In the last Nimdzi Finger Food post of this series, we talked about subtitling. And one of the categories that we discussed were intralingual subtitles, that is, subtitles that are written in the same language that is being spoken in the audiovisual content.
When we talk about intralingual subtitles, what immediately comes to mind are subtitles for viewers with hearing impairments.
This type of subtitles is mainly aimed at viewers with hearing impairments. Some extra information is included, apart from the dialogues, in order to improve accessibility:
The last Academy Awards ceremony has put media localization on everyone’s mind. For the first time in film history,
If you use Snapchat or IGTV, you’re probably familiar with vertical videos. You probably haven’t considered them being in their own category before, though.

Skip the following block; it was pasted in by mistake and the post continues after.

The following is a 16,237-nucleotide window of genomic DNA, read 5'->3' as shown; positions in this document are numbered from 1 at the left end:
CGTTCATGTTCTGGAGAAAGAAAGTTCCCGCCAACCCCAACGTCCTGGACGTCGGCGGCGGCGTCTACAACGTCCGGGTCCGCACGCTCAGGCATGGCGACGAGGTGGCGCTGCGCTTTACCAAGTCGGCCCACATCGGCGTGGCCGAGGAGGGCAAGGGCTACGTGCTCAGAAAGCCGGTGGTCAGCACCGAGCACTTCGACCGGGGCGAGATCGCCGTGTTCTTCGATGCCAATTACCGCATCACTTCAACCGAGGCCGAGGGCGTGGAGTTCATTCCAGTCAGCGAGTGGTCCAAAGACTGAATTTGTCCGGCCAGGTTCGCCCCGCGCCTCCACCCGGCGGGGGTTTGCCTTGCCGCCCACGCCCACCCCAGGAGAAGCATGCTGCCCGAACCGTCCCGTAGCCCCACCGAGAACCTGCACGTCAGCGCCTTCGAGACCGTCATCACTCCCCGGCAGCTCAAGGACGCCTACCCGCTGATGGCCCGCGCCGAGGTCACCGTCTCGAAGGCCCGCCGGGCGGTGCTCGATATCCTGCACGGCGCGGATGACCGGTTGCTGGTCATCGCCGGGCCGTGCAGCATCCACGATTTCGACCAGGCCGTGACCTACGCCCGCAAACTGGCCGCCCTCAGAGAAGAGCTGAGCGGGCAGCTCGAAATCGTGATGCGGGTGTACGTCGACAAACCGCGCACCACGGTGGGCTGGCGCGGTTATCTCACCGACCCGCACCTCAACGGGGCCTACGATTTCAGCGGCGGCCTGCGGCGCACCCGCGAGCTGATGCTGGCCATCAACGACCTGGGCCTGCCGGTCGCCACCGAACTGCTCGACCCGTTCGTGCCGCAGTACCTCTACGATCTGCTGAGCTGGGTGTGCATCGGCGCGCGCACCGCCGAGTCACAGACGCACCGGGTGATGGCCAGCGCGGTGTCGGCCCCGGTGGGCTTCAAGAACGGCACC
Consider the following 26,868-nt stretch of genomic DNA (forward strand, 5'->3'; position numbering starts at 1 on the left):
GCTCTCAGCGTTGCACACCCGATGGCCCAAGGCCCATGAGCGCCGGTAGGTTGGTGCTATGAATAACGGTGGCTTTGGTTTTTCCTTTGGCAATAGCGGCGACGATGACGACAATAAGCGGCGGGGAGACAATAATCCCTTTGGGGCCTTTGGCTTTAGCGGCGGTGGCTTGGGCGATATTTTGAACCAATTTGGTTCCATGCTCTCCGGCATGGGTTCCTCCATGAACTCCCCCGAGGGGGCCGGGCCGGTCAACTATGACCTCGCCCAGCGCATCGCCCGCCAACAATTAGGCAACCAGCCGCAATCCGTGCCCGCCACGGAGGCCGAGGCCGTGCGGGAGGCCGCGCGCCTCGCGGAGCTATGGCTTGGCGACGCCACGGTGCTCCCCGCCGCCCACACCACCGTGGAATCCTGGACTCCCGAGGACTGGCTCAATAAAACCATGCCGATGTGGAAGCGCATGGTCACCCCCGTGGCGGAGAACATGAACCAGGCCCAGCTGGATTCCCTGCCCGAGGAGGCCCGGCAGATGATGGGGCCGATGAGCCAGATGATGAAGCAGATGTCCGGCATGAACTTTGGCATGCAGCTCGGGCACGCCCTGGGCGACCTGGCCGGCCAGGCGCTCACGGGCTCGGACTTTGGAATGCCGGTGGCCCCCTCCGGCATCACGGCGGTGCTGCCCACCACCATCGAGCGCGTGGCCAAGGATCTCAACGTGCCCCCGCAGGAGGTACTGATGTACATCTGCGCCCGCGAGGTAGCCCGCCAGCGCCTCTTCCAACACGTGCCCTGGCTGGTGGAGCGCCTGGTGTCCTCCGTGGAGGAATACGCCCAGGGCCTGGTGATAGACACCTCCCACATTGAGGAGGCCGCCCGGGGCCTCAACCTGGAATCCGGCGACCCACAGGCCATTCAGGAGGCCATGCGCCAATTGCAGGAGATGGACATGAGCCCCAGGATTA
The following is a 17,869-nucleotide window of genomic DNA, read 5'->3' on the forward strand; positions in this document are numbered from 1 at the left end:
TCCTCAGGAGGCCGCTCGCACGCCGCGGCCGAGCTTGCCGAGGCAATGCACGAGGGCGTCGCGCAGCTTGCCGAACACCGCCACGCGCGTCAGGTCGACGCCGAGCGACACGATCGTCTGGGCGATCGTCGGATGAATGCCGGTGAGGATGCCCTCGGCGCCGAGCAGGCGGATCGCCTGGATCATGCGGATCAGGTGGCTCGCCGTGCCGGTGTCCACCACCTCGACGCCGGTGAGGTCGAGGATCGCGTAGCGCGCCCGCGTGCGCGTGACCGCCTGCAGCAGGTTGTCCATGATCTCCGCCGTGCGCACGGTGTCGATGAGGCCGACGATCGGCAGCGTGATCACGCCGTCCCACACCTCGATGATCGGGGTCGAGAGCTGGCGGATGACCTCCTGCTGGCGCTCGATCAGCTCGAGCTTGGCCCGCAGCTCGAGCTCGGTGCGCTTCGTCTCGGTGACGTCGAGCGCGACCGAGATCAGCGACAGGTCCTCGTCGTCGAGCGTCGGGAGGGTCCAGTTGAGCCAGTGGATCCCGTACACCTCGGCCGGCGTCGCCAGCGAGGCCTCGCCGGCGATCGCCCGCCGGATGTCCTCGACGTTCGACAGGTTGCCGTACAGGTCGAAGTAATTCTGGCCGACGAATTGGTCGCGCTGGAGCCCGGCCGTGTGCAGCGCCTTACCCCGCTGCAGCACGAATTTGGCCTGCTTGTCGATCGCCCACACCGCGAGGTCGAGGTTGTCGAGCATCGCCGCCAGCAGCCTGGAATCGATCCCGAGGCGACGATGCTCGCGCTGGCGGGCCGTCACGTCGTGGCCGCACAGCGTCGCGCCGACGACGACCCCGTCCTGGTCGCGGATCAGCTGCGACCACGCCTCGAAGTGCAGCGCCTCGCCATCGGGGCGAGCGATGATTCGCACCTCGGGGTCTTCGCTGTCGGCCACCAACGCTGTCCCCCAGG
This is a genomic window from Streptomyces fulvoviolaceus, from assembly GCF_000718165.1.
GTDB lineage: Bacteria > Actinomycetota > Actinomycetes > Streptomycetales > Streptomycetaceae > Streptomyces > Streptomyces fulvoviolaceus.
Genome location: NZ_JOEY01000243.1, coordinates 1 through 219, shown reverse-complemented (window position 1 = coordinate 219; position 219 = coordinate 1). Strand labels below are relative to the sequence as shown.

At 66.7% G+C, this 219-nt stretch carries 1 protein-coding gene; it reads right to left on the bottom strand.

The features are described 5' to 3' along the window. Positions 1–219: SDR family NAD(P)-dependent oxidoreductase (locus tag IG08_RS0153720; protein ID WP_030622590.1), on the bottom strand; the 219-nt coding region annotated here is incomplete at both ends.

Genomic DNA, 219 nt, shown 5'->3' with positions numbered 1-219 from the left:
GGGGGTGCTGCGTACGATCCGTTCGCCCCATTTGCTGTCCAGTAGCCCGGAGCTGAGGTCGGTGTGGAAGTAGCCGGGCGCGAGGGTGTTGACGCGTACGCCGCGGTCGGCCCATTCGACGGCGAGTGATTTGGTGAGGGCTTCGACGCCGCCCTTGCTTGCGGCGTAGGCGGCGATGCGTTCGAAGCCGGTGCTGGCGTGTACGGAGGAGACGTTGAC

We live in a world that is becoming more and more audiovisual. Audiovisual is the new universal language. We learn with videos instead of books, thanks to the proliferation of video tutorials on YouTube or e-learning platforms such as Udacity or Coursera.
Subtitling is a service aimed at helping viewers access audiovisual content. Subtitles are chunks of text presented usually at the bottom of the screen (but not always) that convey the original dialogues translated into the target languages. Subtitles can also include other elements that appear in images such as newspapers headlines, notes, messages on a phone, letters, etc.